Improvement in driers
US 121915 A
Description (OCR text may contain errors)
Improvement in Dryers.
Patented Dec. 12, 1871.
lrentor y Witnesses.
UNITED STATES PATENT QFFICE JAMES TURNER, OF CHICAGO, ILLINOIS.
IMPROVEMENT IN DRIERS.
Specification forming part of Letters Patent No. 121,915, dated December 12, 1871.
To all whom it may concern:
Be it known that I, JAMEs TURNER, of the city of Chicago, in the county of Cook and State of Illinois have invented ,certain new and useful Improvements in Drying Apparatus, of which the following is a full description, reference being had to the accompanying drawing making a part of this specification, in which Figure 1 is a side elevation. Figs. 2 and 4 show the driving-wheels. Fig. 3 is a longitudinal vertical section. Fig. 5 is a transverse vertical section, enlarged; Fig. 6, an enlarged View of a portion of Fig. 3.
It is customary to dry various substances by the use of steam. My invention consists mainly in applying to the drying apparatus one or more air-pipes so constructed and arranged that a current of air can be made to pass through the material while being dried.
In the drawing, A represents the frame which supports the apparatus. B is a steam-jacket or cylinder surrounding the inner cylinder 0, in which the material to be dried is placed through suitable openings, not shown in the drawing, which openings are made and closed in the usual manner. a is an air-tube, the inner end of which passes into the cylinder Gin such a manner that the cylinder can revolve while the pipe to remains stationary. On the inside of the head of the cylinder 0, through which a passes, is a projection, 0, to which is secured a number of air-tubes, h, which pass through 6. A cap, f, is secured to the inner end of the air-tube a. This cap has a recess or opening, i, Fig. 5, in the lower side, with which a communicates; and the cap is so fitted that the air which'passes through a will not pass directly into 0, but will pass through i into the tubes h one after another as they pass the recess 1', being carried around with the re volving cylinders. These tubes h are perforated and the air passes from them intothe cylinder 0, permeating the material therein. a is another tube passing through the other head of the cylinder 0, and is bent upward and passes across the cylinder as shown in Figs. 3 and 6. This tube also remains fixed while the cylinders re- Volve. That portion which extends across the cylinder is perforated, and the air which enters through a passes out through a after having passed through the material in the cylinder. Steam is admitted between the cylinders through I) 0, both of which communicate with a passage around a, and are so arranged that b remains stationary, while 0 revolves with the cylinders. Steam passes out through d.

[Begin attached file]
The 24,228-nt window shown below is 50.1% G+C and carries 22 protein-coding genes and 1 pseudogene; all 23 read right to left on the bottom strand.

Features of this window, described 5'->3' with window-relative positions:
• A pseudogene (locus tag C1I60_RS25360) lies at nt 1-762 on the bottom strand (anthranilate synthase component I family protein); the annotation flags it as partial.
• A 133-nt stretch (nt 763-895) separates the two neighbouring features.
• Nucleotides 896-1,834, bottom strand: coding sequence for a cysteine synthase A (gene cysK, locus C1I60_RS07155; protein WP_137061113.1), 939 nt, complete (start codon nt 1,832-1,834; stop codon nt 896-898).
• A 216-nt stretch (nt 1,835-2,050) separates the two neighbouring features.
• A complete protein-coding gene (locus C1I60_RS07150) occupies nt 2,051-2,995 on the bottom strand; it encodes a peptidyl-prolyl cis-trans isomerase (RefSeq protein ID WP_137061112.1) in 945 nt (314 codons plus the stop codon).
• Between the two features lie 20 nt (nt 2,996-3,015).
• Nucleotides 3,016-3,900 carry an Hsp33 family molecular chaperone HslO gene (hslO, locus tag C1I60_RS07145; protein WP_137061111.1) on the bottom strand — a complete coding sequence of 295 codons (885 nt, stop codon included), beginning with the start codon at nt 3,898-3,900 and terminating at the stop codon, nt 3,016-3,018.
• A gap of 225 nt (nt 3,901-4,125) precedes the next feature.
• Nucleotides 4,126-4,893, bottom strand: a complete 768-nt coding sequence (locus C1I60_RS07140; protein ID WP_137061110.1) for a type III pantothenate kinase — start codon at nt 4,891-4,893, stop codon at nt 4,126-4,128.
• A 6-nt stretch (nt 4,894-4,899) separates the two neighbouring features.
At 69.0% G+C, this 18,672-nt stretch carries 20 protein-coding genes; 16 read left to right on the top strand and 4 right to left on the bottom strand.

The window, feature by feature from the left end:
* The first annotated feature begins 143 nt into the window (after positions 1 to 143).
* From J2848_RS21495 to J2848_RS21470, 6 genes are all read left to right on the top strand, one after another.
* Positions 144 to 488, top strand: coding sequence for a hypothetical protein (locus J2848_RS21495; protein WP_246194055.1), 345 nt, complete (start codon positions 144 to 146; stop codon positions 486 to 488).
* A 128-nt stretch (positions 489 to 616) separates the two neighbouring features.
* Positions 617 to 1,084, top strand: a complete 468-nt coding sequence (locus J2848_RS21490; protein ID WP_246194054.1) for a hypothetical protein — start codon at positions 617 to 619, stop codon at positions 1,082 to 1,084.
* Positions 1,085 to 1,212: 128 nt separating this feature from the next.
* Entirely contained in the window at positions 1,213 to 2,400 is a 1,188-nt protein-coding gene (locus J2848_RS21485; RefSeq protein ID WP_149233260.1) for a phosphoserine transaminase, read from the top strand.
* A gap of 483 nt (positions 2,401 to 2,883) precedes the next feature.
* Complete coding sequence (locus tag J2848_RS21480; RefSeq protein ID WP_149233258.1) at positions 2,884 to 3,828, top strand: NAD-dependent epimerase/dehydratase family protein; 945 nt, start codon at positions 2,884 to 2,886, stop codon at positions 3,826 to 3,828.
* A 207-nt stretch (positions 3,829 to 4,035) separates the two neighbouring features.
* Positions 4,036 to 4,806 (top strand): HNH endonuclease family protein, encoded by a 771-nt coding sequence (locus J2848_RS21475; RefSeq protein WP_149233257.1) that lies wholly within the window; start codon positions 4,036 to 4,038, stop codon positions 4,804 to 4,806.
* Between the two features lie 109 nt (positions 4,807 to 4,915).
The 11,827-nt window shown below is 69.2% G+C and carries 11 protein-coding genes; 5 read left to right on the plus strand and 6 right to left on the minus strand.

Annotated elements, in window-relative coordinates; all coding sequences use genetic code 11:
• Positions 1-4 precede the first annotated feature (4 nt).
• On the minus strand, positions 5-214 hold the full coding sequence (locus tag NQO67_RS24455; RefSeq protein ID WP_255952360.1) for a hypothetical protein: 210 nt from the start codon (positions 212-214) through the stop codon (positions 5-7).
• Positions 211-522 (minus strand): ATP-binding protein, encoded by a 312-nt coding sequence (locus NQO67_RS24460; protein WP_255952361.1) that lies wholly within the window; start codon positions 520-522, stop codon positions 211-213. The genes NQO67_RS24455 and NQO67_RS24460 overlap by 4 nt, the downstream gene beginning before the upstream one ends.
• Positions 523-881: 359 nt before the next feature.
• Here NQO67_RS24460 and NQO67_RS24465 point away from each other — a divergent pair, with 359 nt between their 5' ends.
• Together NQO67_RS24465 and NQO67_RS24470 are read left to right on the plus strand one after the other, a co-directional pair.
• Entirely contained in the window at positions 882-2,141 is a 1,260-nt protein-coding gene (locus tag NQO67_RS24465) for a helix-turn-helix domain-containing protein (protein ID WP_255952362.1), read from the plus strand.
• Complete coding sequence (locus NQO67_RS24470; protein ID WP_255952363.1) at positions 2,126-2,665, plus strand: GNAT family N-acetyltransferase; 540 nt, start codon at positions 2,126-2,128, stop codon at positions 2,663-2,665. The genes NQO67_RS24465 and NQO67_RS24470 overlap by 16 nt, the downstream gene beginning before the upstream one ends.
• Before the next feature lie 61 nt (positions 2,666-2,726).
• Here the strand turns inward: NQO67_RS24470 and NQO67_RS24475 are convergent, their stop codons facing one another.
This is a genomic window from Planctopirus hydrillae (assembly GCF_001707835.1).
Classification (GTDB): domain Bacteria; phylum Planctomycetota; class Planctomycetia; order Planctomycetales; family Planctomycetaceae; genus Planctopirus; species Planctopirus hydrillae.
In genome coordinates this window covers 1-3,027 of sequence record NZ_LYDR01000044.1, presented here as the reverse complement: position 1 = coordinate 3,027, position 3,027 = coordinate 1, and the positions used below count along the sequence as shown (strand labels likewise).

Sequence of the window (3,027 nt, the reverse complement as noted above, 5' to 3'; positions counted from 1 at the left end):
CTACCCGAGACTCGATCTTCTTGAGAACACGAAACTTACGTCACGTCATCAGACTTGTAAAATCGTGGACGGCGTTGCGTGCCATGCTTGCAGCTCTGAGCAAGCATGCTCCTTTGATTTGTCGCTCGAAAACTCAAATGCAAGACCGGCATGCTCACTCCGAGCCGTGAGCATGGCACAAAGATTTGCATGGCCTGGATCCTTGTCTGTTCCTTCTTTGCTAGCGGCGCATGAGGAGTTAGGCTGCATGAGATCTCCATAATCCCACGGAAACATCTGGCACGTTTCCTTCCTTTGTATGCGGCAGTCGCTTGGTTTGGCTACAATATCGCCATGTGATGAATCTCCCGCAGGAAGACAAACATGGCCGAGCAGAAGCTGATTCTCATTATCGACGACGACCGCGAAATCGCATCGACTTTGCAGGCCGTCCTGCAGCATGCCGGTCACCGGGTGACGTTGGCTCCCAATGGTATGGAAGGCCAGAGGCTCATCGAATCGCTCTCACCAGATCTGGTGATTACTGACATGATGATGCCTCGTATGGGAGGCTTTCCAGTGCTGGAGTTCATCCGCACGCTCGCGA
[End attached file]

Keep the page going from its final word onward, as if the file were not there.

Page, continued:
The cylinders may be revolved in any suitable manner. The air which is forced through the apparatus may be of any desired temperature, and will greatly facilitate the drying process, passing into the cylinder 0 dry, and taking up and carrying out the moisture therein contained.
As shown, air passes through only two of the pipes h at the same time; but I do not limit myself to this precise arrangement, as a greater number of pipes h than is shown may be used, and the number through which air passes at the same time may be increased.
The rotation of the cylinder (J has a tendency to carry the material therein away from thelowest point of the cylinder, especially when only a small quantity of material is subjected to the drying process; and in order that the air going through a may enter the cylinder, where the material has a tendency to accumulate, the pipe a, with its cap f, is so constructed that it can be placed and secured in any desired position, so that the opening ican be located wherever it may be necessary or desirable.
The exit air-pipe may be carried into water or to any convenient place to remove unpleasant odors.
Suitable stuftingboxes, some of which are shown marked n, are provided to prevent the escape of steam in its passage to and from the cylinder. Such a box should be placed at or near each head of the cylinder to prevent the escape of steam into the cylinder. The size of the several parts must be adapted to the work to be performed.
The openings through which the material to be dried is introduced into the cylinder are to be closed so as to be air tight while the drying process goes on, hence a much higher temperature can be produced in the cylinder than heretofore, while ample provision is made for the escape of moisture through a.
\Vhat I claim as now, antl tlesiio to swim by llvttvl's Pllltlll. is as follows:
l. The llllti air-pipe H, mm]; with its opt-hing air-pipes l1, and outlet: air-pipe a with the cyllIHltl' G, substantially as and for the purposes specified.
i, and one or more uir-pi ws, It, in combination I JAMES TURNER.
A.WEST, 0. WV. BOND. (48) with the cylinder C, all vonstructvtl and operating substantially as set forth.
2. The combination of the inlet air-pipe a, the I